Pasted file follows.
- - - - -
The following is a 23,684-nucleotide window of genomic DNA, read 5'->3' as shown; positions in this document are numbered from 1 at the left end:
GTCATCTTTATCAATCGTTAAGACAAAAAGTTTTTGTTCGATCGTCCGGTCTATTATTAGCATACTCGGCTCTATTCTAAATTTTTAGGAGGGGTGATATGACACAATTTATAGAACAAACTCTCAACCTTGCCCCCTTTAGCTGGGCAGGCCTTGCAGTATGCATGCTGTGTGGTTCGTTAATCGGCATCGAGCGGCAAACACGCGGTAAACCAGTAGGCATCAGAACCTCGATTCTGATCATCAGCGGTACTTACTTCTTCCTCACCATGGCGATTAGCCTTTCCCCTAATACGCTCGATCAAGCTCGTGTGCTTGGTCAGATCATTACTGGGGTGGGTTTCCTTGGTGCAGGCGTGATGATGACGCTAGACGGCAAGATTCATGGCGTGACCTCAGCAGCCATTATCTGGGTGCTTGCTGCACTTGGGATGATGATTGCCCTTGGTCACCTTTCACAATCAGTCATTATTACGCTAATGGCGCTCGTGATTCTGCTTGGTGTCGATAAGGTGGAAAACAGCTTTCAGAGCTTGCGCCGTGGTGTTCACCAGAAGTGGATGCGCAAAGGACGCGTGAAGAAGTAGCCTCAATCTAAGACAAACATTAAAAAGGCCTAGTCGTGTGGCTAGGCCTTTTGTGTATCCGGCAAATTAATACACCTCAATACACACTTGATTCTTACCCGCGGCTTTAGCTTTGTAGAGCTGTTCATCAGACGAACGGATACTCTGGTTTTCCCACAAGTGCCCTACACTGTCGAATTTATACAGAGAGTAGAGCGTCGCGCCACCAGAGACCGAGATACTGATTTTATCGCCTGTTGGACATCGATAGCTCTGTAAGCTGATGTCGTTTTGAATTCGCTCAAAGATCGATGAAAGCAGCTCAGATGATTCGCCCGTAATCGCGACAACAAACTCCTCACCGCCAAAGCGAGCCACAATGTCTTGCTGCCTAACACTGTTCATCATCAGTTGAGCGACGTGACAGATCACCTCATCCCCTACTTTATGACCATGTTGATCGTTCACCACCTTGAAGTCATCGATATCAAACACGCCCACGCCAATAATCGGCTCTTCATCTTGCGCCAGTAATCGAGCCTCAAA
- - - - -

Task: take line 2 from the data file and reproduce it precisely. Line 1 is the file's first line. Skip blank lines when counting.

GTCATCTTTATCAATCGTTAAGACAAAAAGTTTTTGTTCGATCGTCCGGTCTATTATTAGCATACTCGGCTCTATTCTAAATTTTTAGGAGGGGTGATATGACACAATTTATAGAACAAACTCTCAACCTTGCCCCCTTTAGCTGGGCAGGCCTTGCAGTATGCATGCTGTGTGGTTCGTTAATCGGCATCGAGCGGCAAACACGCGGTAAACCAGTAGGCATCAGAACCTCGATTCTGATCATCAGCGGTACTTACTTCTTCCTCACCATGGCGATTAGCCTTTCCCCTAATACGCTCGATCAAGCTCGTGTGCTTGGTCAGATCATTACTGGGGTGGGTTTCCTTGGTGCAGGCGTGATGATGACGCTAGACGGCAAGATTCATGGCGTGACCTCAGCAGCCATTATCTGGGTGCTTGCTGCACTTGGGATGATGATTGCCCTTGGTCACCTTTCACAATCAGTCATTATTACGCTAATGGCGCTCGTGATTCTGCTTGGTGTCGATAAGGTGGAAAACAGCTTTCAGAGCTTGCGCCGTGGTGTTCACCAGAAGTGGATGCGCAAAGGACGCGTGAAGAAGTAGCCTCAATCTAAGACAAACATTAAAAAGGCCTAGTCGTGTGGCTAGGCCTTTTGTGTATCCGGCAAATTAATACACCTCAATACACACTTGATTCTTACCCGCGGCTTTAGCTTTGTAGAGCTGTTCATCAGACGAACGGATACTCTGGTTTTCCCACAAGTGCCCTACACTGTCGAATTTATACAGAGAGTAGAGCGTCGCGCCACCAGAGACCGAGATACTGATTTTATCGCCTGTTGGACATCGATAGCTCTGTAAGCTGATGTCGTTTTGAATTCGCTCAAAGATCGATGAAAGCAGCTCAGATGATTCGCCCGTAATCGCGACAACAAACTCCTCACCGCCAAAGCGAGCCACAATGTCTTGCTGCCTAACACTGTTCATCATCAGTTGAGCGACGTGACAGATCACCTCATCCCCTACTTTATGACCATGTTGATCGTTCACCACCTTGAAGTCATCGATATCAAACACGCCCACGCCAATAATCGGCTCTTCATCTTGCGCCAGTAATCGAGCCTCAAA